Lifted off: The editor slowly loses contact with the floor. Teacher and enduro professional Markus Kehr takes note of it benevolently.

The professional provides material and simply pounds up the slope, jumps meters over the step, only to then really pick up speed. Impressive. Didi passed me on to Steffi Laier: Basic training, improving my driving posture. Alright Steffi, “The Rock Bitch” (self-titled), is one of the fastest off-road women in the world (four-time MX world champion).

The 27-year-old German does not seem to have invented smiling or big speeches. Soberly, she gives the men in the group brief instructions on cornering. They whisper like school boys, harhar, we can just about manage that bit of curve, right? Steffi says she will do the exercise once. This is followed by a crescendo of deafening four-bar sounds, you can see the “Rock Bitch” flying over the jumping hill, the machine across, the front wheel turned cool, a clean landing, followed by a 15-meter set, and then milled and curled them as if they were Rails around the corner. We look at each other, wow, what was that? Ahem, that’s how it should look like with us?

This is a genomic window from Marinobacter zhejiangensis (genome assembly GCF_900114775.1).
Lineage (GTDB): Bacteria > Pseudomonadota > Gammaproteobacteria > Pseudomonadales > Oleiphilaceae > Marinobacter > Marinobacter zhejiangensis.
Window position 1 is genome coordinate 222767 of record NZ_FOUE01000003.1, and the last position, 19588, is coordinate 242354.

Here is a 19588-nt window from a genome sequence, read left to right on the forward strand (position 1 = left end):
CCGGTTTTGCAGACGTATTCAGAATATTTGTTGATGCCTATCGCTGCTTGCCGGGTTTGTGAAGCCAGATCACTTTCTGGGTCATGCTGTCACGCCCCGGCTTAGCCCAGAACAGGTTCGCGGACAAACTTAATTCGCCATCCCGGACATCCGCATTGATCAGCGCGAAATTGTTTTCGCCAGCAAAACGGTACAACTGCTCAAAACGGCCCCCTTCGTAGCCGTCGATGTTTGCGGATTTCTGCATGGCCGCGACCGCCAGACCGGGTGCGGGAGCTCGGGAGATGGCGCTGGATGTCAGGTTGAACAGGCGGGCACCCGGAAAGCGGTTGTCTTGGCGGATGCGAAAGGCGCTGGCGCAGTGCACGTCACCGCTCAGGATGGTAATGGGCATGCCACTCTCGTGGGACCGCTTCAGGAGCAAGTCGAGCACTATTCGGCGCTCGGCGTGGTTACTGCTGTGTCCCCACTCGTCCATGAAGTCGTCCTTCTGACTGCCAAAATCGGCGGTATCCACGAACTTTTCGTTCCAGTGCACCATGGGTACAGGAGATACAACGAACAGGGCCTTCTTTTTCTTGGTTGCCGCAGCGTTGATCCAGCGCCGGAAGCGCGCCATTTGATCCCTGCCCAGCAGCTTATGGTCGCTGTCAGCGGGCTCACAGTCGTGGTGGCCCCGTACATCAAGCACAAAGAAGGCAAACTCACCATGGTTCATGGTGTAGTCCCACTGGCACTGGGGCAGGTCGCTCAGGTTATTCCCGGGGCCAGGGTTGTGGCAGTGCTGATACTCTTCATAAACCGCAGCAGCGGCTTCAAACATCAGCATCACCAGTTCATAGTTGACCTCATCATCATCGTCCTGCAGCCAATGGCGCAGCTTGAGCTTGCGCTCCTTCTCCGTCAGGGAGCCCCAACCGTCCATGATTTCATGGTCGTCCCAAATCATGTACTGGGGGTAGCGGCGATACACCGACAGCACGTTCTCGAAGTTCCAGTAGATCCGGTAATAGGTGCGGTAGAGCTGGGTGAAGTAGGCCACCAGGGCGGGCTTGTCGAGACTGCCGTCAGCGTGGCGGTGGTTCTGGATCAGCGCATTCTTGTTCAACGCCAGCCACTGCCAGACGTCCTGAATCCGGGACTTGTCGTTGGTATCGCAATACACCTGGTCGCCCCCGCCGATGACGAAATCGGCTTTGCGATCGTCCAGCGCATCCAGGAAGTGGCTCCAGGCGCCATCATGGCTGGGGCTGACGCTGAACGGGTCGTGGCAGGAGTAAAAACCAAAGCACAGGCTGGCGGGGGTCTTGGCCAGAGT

Right now I feel like Evel Knievel and Superman together


Life: MOTORCYCLE at the enduro course


Jahn

The star and the bungler: multiple XM world champion Joel Smets (right in the picture) drives MOTORRAD editor Thorsten Dentges on during the tree stump rehearsal.

But it doesn’t, although we are at least in the advanced group: Gerolle, Gestakse, Rumumpel. A few radius trips later the picture improves. The braking point is right, the sitting posture is right, the rhythm is right.

I sum up: learned a lot quickly. Time to venture into the dark Enduro forest. It goes steeply upwards over tree stumps, wet rocks and roots, downwards steeply through the undergrowth over slippery leaves. Until Joel Smets, the Belgian motocross legend, lets us stop on a terrifying steep descent in the middle of the slide. He courageously throws his body in front of the front wheels as a moving stop sign. What does he want to check? Total vehicle control.